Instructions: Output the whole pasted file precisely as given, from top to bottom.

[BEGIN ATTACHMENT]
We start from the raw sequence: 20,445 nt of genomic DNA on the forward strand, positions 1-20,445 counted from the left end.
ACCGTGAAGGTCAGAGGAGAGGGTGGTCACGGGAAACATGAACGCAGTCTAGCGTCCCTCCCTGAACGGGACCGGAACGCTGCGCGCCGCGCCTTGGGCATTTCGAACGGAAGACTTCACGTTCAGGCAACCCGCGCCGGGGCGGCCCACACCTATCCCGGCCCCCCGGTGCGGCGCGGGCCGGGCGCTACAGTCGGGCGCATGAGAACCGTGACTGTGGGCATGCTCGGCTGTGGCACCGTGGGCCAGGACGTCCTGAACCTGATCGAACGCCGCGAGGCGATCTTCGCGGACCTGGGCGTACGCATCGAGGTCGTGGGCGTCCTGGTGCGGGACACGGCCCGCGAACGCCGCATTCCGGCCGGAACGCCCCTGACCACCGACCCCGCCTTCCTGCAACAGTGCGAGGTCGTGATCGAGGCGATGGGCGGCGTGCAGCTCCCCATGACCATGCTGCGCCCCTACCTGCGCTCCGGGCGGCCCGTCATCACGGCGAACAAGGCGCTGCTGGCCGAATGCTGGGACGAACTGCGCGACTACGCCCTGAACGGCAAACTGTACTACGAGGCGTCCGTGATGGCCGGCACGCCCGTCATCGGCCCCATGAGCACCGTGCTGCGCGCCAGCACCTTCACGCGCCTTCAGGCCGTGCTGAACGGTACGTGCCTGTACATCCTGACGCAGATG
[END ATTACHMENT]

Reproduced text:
We start from the raw sequence: 20,445 nt of genomic DNA on the forward strand, positions 1-20,445 counted from the left end.
ACCGTGAAGGTCAGAGGAGAGGGTGGTCACGGGAAACATGAACGCAGTCTAGCGTCCCTCCCTGAACGGGACCGGAACGCTGCGCGCCGCGCCTTGGGCATTTCGAACGGAAGACTTCACGTTCAGGCAACCCGCGCCGGGGCGGCCCACACCTATCCCGGCCCCCCGGTGCGGCGCGGGCCGGGCGCTACAGTCGGGCGCATGAGAACCGTGACTGTGGGCATGCTCGGCTGTGGCACCGTGGGCCAGGACGTCCTGAACCTGATCGAACGCCGCGAGGCGATCTTCGCGGACCTGGGCGTACGCATCGAGGTCGTGGGCGTCCTGGTGCGGGACACGGCCCGCGAACGCCGCATTCCGGCCGGAACGCCCCTGACCACCGACCCCGCCTTCCTGCAACAGTGCGAGGTCGTGATCGAGGCGATGGGCGGCGTGCAGCTCCCCATGACCATGCTGCGCCCCTACCTGCGCTCCGGGCGGCCCGTCATCACGGCGAACAAGGCGCTGCTGGCCGAATGCTGGGACGAACTGCGCGACTACGCCCTGAACGGCAAACTGTACTACGAGGCGTCCGTGATGGCCGGCACGCCCGTCATCGGCCCCATGAGCACCGTGCTGCGCGCCAGCACCTTCACGCGCCTTCAGGCCGTGCTGAACGGTACGTGCCTGTACATCCTGACGCAGATG